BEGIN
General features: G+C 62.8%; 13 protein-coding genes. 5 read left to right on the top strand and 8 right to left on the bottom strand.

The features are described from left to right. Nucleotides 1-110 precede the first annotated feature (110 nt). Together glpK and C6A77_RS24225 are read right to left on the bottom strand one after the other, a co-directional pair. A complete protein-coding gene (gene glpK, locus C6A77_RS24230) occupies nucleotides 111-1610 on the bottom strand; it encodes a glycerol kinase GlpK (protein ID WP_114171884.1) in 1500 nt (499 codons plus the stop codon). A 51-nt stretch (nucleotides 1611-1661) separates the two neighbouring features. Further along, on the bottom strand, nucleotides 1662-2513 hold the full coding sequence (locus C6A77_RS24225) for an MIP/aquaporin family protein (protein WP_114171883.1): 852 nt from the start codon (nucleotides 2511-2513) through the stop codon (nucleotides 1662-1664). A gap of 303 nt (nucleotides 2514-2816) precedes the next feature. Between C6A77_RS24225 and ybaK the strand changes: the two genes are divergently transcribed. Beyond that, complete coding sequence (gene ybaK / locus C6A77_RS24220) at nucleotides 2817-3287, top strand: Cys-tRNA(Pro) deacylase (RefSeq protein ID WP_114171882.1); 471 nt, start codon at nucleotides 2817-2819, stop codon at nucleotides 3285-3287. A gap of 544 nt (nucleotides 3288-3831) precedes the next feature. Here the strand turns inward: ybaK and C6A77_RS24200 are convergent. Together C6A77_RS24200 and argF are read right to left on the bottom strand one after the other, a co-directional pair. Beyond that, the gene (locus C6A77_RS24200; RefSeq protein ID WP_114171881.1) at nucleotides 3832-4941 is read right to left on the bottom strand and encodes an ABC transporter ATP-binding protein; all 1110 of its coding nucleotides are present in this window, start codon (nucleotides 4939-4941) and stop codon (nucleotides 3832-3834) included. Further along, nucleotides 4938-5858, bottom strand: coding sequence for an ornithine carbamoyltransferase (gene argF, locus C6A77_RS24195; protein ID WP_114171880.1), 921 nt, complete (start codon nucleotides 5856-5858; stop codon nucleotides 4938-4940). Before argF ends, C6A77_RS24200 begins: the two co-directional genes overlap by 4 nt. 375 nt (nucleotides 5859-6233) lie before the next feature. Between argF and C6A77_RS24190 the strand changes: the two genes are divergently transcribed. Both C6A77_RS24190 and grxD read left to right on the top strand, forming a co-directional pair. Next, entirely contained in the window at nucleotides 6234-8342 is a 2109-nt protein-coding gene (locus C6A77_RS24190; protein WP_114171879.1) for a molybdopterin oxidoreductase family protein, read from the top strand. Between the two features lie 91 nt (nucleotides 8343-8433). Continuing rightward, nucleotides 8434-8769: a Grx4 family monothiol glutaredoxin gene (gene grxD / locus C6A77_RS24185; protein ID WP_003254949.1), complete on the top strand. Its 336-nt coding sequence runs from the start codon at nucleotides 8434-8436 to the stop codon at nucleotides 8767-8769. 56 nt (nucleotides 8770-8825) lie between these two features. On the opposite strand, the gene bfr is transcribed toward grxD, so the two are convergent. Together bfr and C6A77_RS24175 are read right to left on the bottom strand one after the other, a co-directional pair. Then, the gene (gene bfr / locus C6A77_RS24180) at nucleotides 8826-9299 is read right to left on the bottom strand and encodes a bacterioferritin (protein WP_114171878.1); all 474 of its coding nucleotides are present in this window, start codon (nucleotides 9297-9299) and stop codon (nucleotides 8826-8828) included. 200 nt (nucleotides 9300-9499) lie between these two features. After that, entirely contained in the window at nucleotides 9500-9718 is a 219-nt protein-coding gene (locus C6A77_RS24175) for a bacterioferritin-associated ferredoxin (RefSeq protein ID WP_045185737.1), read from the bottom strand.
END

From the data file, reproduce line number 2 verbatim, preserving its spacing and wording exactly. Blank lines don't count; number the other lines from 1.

The features are described from left to right. Nucleotides 1-110 precede the first annotated feature (110 nt). Together glpK and C6A77_RS24225 are read right to left on the bottom strand one after the other, a co-directional pair. A complete protein-coding gene (gene glpK, locus C6A77_RS24230) occupies nucleotides 111-1610 on the bottom strand; it encodes a glycerol kinase GlpK (protein ID WP_114171884.1) in 1500 nt (499 codons plus the stop codon). A 51-nt stretch (nucleotides 1611-1661) separates the two neighbouring features. Further along, on the bottom strand, nucleotides 1662-2513 hold the full coding sequence (locus C6A77_RS24225) for an MIP/aquaporin family protein (protein WP_114171883.1): 852 nt from the start codon (nucleotides 2511-2513) through the stop codon (nucleotides 1662-1664). A gap of 303 nt (nucleotides 2514-2816) precedes the next feature. Between C6A77_RS24225 and ybaK the strand changes: the two genes are divergently transcribed. Beyond that, complete coding sequence (gene ybaK / locus C6A77_RS24220) at nucleotides 2817-3287, top strand: Cys-tRNA(Pro) deacylase (RefSeq protein ID WP_114171882.1); 471 nt, start codon at nucleotides 2817-2819, stop codon at nucleotides 3285-3287. A gap of 544 nt (nucleotides 3288-3831) precedes the next feature. Here the strand turns inward: ybaK and C6A77_RS24200 are convergent. Together C6A77_RS24200 and argF are read right to left on the bottom strand one after the other, a co-directional pair. Beyond that, the gene (locus C6A77_RS24200; RefSeq protein ID WP_114171881.1) at nucleotides 3832-4941 is read right to left on the bottom strand and encodes an ABC transporter ATP-binding protein; all 1110 of its coding nucleotides are present in this window, start codon (nucleotides 4939-4941) and stop codon (nucleotides 3832-3834) included. Further along, nucleotides 4938-5858, bottom strand: coding sequence for an ornithine carbamoyltransferase (gene argF, locus C6A77_RS24195; protein ID WP_114171880.1), 921 nt, complete (start codon nucleotides 5856-5858; stop codon nucleotides 4938-4940). Before argF ends, C6A77_RS24200 begins: the two co-directional genes overlap by 4 nt. 375 nt (nucleotides 5859-6233) lie before the next feature. Between argF and C6A77_RS24190 the strand changes: the two genes are divergently transcribed. Both C6A77_RS24190 and grxD read left to right on the top strand, forming a co-directional pair. Next, entirely contained in the window at nucleotides 6234-8342 is a 2109-nt protein-coding gene (locus C6A77_RS24190; protein WP_114171879.1) for a molybdopterin oxidoreductase family protein, read from the top strand. Between the two features lie 91 nt (nucleotides 8343-8433). Continuing rightward, nucleotides 8434-8769: a Grx4 family monothiol glutaredoxin gene (gene grxD / locus C6A77_RS24185; protein ID WP_003254949.1), complete on the top strand. Its 336-nt coding sequence runs from the start codon at nucleotides 8434-8436 to the stop codon at nucleotides 8767-8769. 56 nt (nucleotides 8770-8825) lie between these two features. On the opposite strand, the gene bfr is transcribed toward grxD, so the two are convergent. Together bfr and C6A77_RS24175 are read right to left on the bottom strand one after the other, a co-directional pair. Then, the gene (gene bfr / locus C6A77_RS24180) at nucleotides 8826-9299 is read right to left on the bottom strand and encodes a bacterioferritin (protein WP_114171878.1); all 474 of its coding nucleotides are present in this window, start codon (nucleotides 9297-9299) and stop codon (nucleotides 8826-8828) included. 200 nt (nucleotides 9300-9499) lie between these two features. After that, entirely contained in the window at nucleotides 9500-9718 is a 219-nt protein-coding gene (locus C6A77_RS24175) for a bacterioferritin-associated ferredoxin (RefSeq protein ID WP_045185737.1), read from the bottom strand.